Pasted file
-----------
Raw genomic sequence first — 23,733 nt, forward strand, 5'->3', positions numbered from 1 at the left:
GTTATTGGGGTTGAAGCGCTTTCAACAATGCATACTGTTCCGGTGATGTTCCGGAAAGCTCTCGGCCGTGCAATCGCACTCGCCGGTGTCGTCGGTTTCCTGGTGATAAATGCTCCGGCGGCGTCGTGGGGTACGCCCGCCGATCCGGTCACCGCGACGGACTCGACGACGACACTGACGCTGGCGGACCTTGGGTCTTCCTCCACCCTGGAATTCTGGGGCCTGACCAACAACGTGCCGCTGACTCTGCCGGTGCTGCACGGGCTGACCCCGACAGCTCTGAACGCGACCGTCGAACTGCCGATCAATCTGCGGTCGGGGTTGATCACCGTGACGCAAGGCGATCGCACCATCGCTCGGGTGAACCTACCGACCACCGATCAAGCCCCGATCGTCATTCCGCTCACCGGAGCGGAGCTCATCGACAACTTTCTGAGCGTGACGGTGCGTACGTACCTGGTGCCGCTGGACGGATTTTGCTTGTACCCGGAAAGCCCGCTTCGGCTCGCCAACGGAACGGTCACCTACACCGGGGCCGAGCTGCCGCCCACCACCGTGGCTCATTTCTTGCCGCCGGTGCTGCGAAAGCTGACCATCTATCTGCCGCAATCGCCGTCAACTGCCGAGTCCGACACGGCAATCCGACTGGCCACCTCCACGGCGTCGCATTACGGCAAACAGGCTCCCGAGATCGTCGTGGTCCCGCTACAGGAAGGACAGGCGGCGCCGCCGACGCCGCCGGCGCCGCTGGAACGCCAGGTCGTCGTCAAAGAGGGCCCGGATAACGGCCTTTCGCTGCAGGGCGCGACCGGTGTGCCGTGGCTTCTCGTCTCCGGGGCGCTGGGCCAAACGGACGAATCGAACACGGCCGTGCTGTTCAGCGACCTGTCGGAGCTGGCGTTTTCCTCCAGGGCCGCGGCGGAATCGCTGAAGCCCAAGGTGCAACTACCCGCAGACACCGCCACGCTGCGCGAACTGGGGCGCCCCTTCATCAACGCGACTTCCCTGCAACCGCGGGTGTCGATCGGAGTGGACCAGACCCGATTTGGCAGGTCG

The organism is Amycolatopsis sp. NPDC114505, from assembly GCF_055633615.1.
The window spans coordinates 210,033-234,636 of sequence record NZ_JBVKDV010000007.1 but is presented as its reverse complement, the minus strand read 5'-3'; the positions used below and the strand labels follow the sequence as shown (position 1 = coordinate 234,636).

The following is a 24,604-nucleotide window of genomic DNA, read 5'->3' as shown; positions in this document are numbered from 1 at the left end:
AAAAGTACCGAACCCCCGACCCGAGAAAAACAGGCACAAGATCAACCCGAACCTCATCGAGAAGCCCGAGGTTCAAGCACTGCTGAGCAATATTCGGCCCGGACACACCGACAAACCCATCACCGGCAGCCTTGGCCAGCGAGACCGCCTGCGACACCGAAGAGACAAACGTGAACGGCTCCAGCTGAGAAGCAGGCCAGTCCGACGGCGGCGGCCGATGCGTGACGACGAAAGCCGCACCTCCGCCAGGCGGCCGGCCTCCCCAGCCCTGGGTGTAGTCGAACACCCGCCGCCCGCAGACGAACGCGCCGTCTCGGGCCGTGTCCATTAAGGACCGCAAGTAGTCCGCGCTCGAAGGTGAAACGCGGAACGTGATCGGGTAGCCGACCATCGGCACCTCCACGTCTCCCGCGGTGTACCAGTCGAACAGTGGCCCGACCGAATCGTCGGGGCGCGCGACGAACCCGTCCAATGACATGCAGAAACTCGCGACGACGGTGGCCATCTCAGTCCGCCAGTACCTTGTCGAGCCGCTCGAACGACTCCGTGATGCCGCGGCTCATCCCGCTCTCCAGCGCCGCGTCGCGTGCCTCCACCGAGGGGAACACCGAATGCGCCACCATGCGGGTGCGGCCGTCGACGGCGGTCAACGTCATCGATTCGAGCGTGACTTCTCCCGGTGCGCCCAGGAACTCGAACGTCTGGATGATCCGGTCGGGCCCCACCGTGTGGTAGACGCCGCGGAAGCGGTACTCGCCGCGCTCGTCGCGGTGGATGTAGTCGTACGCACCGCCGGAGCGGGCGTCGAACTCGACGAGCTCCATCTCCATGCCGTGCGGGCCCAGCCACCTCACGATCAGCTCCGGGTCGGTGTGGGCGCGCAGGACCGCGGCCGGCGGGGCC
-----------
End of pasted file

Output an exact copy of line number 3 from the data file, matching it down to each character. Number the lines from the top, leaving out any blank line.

The organism is Amycolatopsis sp. NPDC114505, from assembly GCF_055633615.1.